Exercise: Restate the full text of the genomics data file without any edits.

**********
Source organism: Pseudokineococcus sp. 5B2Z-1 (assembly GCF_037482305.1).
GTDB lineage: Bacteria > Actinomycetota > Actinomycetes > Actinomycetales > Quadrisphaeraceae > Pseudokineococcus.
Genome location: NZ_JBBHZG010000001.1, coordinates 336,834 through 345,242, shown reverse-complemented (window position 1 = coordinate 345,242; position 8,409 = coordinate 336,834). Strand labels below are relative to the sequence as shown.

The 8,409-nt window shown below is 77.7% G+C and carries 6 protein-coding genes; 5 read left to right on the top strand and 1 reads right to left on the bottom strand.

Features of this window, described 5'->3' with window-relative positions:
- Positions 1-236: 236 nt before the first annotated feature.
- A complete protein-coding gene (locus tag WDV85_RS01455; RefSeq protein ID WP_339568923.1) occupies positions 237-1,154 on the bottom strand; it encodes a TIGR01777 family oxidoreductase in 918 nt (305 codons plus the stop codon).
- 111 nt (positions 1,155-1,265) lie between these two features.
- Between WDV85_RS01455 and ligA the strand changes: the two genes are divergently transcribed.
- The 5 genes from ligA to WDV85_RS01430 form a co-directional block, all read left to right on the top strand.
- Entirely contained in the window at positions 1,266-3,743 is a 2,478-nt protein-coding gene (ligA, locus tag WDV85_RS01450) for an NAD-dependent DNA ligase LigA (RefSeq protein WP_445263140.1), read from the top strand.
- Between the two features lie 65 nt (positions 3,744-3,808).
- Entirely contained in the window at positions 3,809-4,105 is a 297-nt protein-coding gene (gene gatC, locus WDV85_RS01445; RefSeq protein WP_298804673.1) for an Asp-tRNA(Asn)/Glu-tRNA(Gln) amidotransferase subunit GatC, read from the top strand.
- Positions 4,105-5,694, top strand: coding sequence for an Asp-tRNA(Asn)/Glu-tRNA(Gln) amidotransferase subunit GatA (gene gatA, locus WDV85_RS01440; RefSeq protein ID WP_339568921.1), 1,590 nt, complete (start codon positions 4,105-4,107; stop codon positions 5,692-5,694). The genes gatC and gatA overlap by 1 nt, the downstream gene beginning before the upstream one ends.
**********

Source organism: Pseudokineococcus sp. 5B2Z-1 (assembly GCF_037482305.1).
GTDB lineage: Bacteria > Actinomycetota > Actinomycetes > Actinomycetales > Quadrisphaeraceae > Pseudokineococcus.
Genome location: NZ_JBBHZG010000001.1, coordinates 336,834 through 345,242, shown reverse-complemented (window position 1 = coordinate 345,242; position 8,409 = coordinate 336,834). Strand labels below are relative to the sequence as shown.

The 8,409-nt window shown below is 77.7% G+C and carries 6 protein-coding genes; 5 read left to right on the top strand and 1 reads right to left on the bottom strand.

Features of this window, described 5'->3' with window-relative positions:
- Positions 1-236: 236 nt before the first annotated feature.
- A complete protein-coding gene (locus tag WDV85_RS01455; RefSeq protein ID WP_339568923.1) occupies positions 237-1,154 on the bottom strand; it encodes a TIGR01777 family oxidoreductase in 918 nt (305 codons plus the stop codon).
- 111 nt (positions 1,155-1,265) lie between these two features.
- Between WDV85_RS01455 and ligA the strand changes: the two genes are divergently transcribed.
- The 5 genes from ligA to WDV85_RS01430 form a co-directional block, all read left to right on the top strand.
- Entirely contained in the window at positions 1,266-3,743 is a 2,478-nt protein-coding gene (ligA, locus tag WDV85_RS01450) for an NAD-dependent DNA ligase LigA (RefSeq protein WP_445263140.1), read from the top strand.
- Between the two features lie 65 nt (positions 3,744-3,808).
- Entirely contained in the window at positions 3,809-4,105 is a 297-nt protein-coding gene (gene gatC, locus WDV85_RS01445; RefSeq protein WP_298804673.1) for an Asp-tRNA(Asn)/Glu-tRNA(Gln) amidotransferase subunit GatC, read from the top strand.
- Positions 4,105-5,694, top strand: coding sequence for an Asp-tRNA(Asn)/Glu-tRNA(Gln) amidotransferase subunit GatA (gene gatA, locus WDV85_RS01440; RefSeq protein ID WP_339568921.1), 1,590 nt, complete (start codon positions 4,105-4,107; stop codon positions 5,692-5,694). The genes gatC and gatA overlap by 1 nt, the downstream gene beginning before the upstream one ends.